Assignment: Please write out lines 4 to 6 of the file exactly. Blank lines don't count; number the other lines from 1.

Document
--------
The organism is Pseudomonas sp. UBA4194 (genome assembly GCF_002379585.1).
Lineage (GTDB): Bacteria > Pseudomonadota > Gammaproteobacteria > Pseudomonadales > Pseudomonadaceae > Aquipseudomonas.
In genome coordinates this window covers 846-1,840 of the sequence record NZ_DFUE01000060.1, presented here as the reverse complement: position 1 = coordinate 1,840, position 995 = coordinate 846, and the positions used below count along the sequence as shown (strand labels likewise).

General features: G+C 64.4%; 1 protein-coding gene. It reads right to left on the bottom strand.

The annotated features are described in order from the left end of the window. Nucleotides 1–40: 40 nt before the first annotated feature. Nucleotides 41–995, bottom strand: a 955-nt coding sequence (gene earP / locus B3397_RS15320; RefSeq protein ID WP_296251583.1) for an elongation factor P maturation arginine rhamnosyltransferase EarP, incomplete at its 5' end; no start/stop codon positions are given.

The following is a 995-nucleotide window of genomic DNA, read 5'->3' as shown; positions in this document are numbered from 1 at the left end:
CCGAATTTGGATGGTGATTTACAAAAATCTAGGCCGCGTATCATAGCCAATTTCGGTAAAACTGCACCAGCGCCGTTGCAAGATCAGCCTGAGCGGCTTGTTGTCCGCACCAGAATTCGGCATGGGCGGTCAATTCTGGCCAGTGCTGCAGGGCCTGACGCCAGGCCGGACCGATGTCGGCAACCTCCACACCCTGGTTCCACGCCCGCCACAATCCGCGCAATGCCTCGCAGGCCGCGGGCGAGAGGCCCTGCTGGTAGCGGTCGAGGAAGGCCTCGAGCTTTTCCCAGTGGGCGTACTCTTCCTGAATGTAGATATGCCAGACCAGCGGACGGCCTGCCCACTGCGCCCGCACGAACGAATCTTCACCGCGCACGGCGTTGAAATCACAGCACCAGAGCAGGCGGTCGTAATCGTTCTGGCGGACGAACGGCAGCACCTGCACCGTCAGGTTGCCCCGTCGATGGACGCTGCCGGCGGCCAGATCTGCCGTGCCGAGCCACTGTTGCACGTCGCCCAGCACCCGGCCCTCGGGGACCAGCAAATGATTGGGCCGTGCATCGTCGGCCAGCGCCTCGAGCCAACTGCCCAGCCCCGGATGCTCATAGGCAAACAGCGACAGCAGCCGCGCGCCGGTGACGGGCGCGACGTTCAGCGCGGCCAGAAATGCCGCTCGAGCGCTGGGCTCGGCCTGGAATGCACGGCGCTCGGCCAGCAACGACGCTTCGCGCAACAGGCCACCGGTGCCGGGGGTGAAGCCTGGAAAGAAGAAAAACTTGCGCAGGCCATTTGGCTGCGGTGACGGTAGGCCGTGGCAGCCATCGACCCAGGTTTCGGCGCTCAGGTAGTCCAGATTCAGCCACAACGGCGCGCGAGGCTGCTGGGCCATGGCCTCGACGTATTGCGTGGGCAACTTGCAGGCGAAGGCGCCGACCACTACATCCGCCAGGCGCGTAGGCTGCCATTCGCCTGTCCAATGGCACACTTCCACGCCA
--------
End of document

General features: G+C 64.4%; 1 protein-coding gene. It reads right to left on the bottom strand.

The annotated features are described in order from the left end of the window. Nucleotides 1–40: 40 nt before the first annotated feature. Nucleotides 41–995, bottom strand: a 955-nt coding sequence (gene earP / locus B3397_RS15320; RefSeq protein ID WP_296251583.1) for an elongation factor P maturation arginine rhamnosyltransferase EarP, incomplete at its 5' end; no start/stop codon positions are given.

The following is a 995-nucleotide window of genomic DNA, read 5'->3' as shown; positions in this document are numbered from 1 at the left end: